University of Washington (UW) engineers have developed a sensor package that is small enough to ride aboard a bumblebee, poised to help farmers.
Drones and larger machines have previously been used to help monitor crop health, temperature, and humidity, but there were some drawbacks. These larger systems required more power and could only travel a limited distance before recharging, according to UW. Bees, on the other hand, already take care of the flying components, while the sensor package can handle up to 7 hours of flight, and recharge at night when the bees return to their hive.
“Drones can fly for maybe 10 or 20 minutes before they need to charge again, whereas our bees can collect data for hours,” says Shyam Gollakota, associate professor in the UW’s Paul G. Allen School of Computer Science & Engineering, and senior author of the research. “We showed for the first time that it’s possible to actually do all this computation and sensing using insects in lieu of drones.”
Although bees require less power, there are two complications with this system that UW engineers had to address:
The bees cannot carry a significant amount of weight.
For location tracking, GPS receivers consume too much power.
Researchers first decided to use bumblebees for the study, since they’re large enough to handle a heavier payload.
“We decided to use bumblebees because they’re large enough to carry a tiny battery that can power our system, and they return to a hive every night where we could wirelessly recharge the batteries,” says Vikram Iyer, doctoral student in the UW Department of Electrical & Computer Engineering, and co-author of the research.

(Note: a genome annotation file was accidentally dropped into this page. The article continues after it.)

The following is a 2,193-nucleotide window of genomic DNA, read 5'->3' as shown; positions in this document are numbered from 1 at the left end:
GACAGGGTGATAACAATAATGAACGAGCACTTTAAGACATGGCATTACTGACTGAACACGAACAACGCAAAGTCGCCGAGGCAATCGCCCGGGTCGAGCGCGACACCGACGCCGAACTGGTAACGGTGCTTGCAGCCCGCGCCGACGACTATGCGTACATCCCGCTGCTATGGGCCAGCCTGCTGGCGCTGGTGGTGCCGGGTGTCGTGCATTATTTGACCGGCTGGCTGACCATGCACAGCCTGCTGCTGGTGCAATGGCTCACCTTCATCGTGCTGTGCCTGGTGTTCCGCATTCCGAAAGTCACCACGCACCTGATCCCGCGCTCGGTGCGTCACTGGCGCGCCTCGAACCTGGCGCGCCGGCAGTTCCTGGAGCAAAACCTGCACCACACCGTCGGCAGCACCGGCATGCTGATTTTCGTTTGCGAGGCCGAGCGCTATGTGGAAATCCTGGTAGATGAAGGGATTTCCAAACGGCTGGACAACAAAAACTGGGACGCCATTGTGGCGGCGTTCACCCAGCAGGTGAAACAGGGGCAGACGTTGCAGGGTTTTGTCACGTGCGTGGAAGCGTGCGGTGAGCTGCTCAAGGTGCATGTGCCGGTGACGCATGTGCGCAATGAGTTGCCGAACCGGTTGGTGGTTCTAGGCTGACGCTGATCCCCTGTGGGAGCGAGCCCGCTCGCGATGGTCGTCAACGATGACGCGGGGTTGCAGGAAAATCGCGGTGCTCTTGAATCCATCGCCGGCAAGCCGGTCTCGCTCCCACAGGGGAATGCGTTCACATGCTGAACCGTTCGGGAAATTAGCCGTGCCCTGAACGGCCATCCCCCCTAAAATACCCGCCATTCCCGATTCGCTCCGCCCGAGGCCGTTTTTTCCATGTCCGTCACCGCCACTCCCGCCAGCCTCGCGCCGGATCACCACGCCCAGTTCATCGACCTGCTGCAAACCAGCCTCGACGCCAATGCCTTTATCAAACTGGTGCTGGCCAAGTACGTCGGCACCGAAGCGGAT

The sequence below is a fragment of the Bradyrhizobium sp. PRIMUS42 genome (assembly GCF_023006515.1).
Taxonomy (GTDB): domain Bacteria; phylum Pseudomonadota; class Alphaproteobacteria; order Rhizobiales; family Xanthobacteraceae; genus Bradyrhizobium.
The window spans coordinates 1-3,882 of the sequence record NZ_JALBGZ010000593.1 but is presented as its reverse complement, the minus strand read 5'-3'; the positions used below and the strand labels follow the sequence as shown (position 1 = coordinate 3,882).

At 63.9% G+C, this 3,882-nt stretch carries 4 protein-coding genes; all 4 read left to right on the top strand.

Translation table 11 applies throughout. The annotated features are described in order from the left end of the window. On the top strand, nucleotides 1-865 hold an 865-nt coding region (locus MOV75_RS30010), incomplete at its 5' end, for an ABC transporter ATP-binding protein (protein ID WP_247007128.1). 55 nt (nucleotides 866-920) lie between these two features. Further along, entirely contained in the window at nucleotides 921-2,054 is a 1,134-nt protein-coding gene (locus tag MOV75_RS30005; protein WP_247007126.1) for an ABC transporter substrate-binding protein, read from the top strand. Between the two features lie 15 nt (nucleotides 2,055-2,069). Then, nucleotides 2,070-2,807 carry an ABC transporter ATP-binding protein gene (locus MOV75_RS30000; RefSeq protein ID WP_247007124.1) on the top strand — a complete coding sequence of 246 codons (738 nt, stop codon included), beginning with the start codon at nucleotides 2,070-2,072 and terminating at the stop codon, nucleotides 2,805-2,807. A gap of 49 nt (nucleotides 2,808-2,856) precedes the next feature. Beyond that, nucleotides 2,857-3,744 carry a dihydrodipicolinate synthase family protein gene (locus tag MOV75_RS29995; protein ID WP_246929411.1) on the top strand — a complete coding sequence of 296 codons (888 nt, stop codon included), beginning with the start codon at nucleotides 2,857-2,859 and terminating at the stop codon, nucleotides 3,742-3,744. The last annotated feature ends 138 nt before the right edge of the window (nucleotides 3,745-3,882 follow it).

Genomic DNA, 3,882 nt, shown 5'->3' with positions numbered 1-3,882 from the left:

Next, they designed a sensor “backpack” system that weighs 102 mg. The backpack’s rechargeable battery took up 70 mg, which gave designers “a little over 30 milligrams left for everything else, like the sensors and the localization system to track the insect’s position,” according to research co-author and doctoral student in the Allen School Rajalakshmi Nandakumar.
To address the problem of bee localization without using power-hungry GPS receivers, the team “set up multiple antennas that broadcasted signals from a base station across a specific area. A receiver in a bee’s backpack uses the strength of the signal and the angle difference between the bee and the base station to triangulate the insect’s position,” according to UW.
Next on the agenda was to add a few more sensors to the backpack that could monitor light intensity, temperature, and humidity. Now, the bees could collect valuable data, log their location, and safely fly around the farm. After the bees returned to the hive at the end of the day, the backpacks uploaded their data via back scattering, “through which a device can share information by reflecting radio waves transmitted from a nearby antenna,” according to UW.
There is still work to be done. Currently, the system can only carry sensors that collect small amounts of data, with the backpack storing around 30 kilobytes. In addition, data uploads only occur when the bees are in their hive. According to UW, future goals include adding a camera in the mix, which could livestream plant health information to farmers.
“Having insects carry these sensor systems could be beneficial for farms because bees can sense things that electronic objects, like drones, cannot,” says Gollakota. “With a drone, you’re just flying around randomly, while a bee is going to be drawn to specific things, like the plants it prefers to pollinate. And on top of learning about the environment, you can also learn a lot about how the bees behave.”
“For this research we followed the best methods for care and handling of these creatures,” assures Iyer.
Caption: Bees with “backpacks” on can still eat, control their flight and perform other normal behaviors.
Credit: Mark Stone/University of Washington